Secondly, at what point does our university feed in the community. Should we have students first in the community?

Communities should accept students and we train them from there and stop looking for internship”, He explained.

Prof. Bazeyo observed that things have changed and hence the need to do everything differently to uplift lives of people.

“Whatever you do, bear in mind what is expected to happen. We have a new leadership which believes that we can do everything as long as we work together.

If we can launch as many Centres of Excellencies in our universities, then our people will stop suffering trying to look for jobs. We have lost so many lives but we can prevent this by creating jobs.

Some of the trainees

He advised trainees to remember to work and write proposals in teams if they are to attract funding adding that none of the development partners wants to fund one single institution.

The DVC F&A pledged to continue working with ASARECA and Cornell University to build capacities of young universities that are coming up. He said there is no need for completion but creating services and change in society.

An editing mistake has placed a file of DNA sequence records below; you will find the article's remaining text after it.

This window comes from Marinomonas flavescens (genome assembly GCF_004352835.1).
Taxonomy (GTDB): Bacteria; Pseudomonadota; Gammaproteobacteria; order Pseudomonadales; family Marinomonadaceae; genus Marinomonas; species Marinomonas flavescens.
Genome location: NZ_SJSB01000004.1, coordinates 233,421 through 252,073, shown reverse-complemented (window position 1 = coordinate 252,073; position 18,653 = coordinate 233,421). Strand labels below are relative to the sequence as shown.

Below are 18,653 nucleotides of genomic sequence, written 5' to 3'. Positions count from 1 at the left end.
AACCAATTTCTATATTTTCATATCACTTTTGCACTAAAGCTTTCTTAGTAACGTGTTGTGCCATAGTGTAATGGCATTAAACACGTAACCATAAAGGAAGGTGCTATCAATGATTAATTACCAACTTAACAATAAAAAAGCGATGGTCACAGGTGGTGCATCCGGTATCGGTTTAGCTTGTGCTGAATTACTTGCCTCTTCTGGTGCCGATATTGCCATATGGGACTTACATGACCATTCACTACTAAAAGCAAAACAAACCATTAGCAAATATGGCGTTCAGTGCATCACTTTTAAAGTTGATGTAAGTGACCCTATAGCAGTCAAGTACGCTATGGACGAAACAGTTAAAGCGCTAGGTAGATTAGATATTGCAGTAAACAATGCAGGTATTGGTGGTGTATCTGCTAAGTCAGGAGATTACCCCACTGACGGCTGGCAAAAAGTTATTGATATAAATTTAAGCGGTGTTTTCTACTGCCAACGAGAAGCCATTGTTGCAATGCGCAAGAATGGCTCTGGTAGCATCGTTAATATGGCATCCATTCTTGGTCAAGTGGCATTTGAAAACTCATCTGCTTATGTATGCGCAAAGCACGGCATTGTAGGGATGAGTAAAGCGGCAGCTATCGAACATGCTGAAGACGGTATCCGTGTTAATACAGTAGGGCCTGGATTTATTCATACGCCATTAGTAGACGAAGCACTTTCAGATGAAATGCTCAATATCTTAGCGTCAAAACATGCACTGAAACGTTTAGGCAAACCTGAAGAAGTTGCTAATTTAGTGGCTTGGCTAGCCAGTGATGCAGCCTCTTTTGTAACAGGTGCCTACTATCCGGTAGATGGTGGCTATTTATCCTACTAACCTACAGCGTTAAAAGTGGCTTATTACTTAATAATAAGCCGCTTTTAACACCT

To the trainees, the Deputy Vice Chancellor expressed hope that they had learnt pitching for money. He advised them on the need to go out and take innovations to the communities.

The Executive Secretary ASARECA described the GREAT project as great in the sense that it brings  the whole world and  Africa to respond to gender issues.

He said ASARECA as  an organisation of partners was gaining traction given  the number of participation in the GREATcourse.

“This is one of the efforts ASARECA is doing to enhance partnership. Seven countries in East and South Africa, in addition to 10 countries used to form the partnership. Rwanda, Burundi and Madagascar  have recently  joined including D.R Congo .

This is a big initiative to look at agricultural inclusive growth.” He said.

Dr. Ebong  noted that gender capacity building  is paramount as a platform going to feed into a big  program of Eastern and Southern Africa.

“ I am very happy to see that  in this platform the whole of Africa is represented. This links into the continental agenda on technological transformation of Africa.”